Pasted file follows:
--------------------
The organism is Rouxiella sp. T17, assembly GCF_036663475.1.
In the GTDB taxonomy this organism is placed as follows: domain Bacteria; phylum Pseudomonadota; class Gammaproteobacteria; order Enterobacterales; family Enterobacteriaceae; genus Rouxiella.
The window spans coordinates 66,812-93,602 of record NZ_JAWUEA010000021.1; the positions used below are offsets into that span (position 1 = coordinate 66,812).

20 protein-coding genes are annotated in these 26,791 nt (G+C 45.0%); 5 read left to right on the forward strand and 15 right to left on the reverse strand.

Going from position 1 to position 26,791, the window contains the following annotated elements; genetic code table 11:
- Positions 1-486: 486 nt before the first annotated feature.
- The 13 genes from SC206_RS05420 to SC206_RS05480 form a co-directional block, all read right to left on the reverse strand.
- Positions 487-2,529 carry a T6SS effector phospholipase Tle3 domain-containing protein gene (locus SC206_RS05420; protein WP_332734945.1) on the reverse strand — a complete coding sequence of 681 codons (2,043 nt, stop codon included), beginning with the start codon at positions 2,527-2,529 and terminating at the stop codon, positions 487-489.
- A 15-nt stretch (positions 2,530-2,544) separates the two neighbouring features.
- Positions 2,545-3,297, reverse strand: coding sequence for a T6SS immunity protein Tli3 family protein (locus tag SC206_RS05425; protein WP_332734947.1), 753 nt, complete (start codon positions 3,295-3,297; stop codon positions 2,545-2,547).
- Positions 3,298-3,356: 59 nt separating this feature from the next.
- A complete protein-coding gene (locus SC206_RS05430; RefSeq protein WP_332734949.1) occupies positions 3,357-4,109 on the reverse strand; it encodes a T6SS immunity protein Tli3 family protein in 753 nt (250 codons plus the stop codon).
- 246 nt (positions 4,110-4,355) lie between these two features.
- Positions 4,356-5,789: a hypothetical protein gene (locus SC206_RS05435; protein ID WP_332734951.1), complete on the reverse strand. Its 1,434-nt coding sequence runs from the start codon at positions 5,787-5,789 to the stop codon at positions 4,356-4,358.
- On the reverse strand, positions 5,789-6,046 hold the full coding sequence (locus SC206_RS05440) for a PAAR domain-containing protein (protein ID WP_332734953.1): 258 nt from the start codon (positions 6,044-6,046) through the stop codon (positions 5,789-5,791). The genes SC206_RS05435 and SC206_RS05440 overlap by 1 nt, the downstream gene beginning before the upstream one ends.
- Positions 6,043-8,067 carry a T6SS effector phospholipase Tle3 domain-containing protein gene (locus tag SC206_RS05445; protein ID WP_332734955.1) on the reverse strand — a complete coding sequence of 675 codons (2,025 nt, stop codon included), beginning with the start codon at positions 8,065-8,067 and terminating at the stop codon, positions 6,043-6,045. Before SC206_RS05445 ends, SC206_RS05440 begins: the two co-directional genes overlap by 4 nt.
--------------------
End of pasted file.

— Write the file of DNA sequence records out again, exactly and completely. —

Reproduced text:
The organism is Rouxiella sp. T17, assembly GCF_036663475.1.
In the GTDB taxonomy this organism is placed as follows: domain Bacteria; phylum Pseudomonadota; class Gammaproteobacteria; order Enterobacterales; family Enterobacteriaceae; genus Rouxiella.
The window spans coordinates 66,812-93,602 of record NZ_JAWUEA010000021.1; the positions used below are offsets into that span (position 1 = coordinate 66,812).

20 protein-coding genes are annotated in these 26,791 nt (G+C 45.0%); 5 read left to right on the forward strand and 15 right to left on the reverse strand.

Going from position 1 to position 26,791, the window contains the following annotated elements; genetic code table 11:
- Positions 1-486: 486 nt before the first annotated feature.
- The 13 genes from SC206_RS05420 to SC206_RS05480 form a co-directional block, all read right to left on the reverse strand.
- Positions 487-2,529 carry a T6SS effector phospholipase Tle3 domain-containing protein gene (locus SC206_RS05420; protein WP_332734945.1) on the reverse strand — a complete coding sequence of 681 codons (2,043 nt, stop codon included), beginning with the start codon at positions 2,527-2,529 and terminating at the stop codon, positions 487-489.
- A 15-nt stretch (positions 2,530-2,544) separates the two neighbouring features.
- Positions 2,545-3,297, reverse strand: coding sequence for a T6SS immunity protein Tli3 family protein (locus tag SC206_RS05425; protein WP_332734947.1), 753 nt, complete (start codon positions 3,295-3,297; stop codon positions 2,545-2,547).
- Positions 3,298-3,356: 59 nt separating this feature from the next.
- A complete protein-coding gene (locus SC206_RS05430; RefSeq protein WP_332734949.1) occupies positions 3,357-4,109 on the reverse strand; it encodes a T6SS immunity protein Tli3 family protein in 753 nt (250 codons plus the stop codon).
- 246 nt (positions 4,110-4,355) lie between these two features.
- Positions 4,356-5,789: a hypothetical protein gene (locus SC206_RS05435; protein ID WP_332734951.1), complete on the reverse strand. Its 1,434-nt coding sequence runs from the start codon at positions 5,787-5,789 to the stop codon at positions 4,356-4,358.
- On the reverse strand, positions 5,789-6,046 hold the full coding sequence (locus SC206_RS05440) for a PAAR domain-containing protein (protein ID WP_332734953.1): 258 nt from the start codon (positions 6,044-6,046) through the stop codon (positions 5,789-5,791). The genes SC206_RS05435 and SC206_RS05440 overlap by 1 nt, the downstream gene beginning before the upstream one ends.
- Positions 6,043-8,067 carry a T6SS effector phospholipase Tle3 domain-containing protein gene (locus tag SC206_RS05445; protein ID WP_332734955.1) on the reverse strand — a complete coding sequence of 675 codons (2,025 nt, stop codon included), beginning with the start codon at positions 8,065-8,067 and terminating at the stop codon, positions 6,043-6,045. Before SC206_RS05445 ends, SC206_RS05440 begins: the two co-directional genes overlap by 4 nt.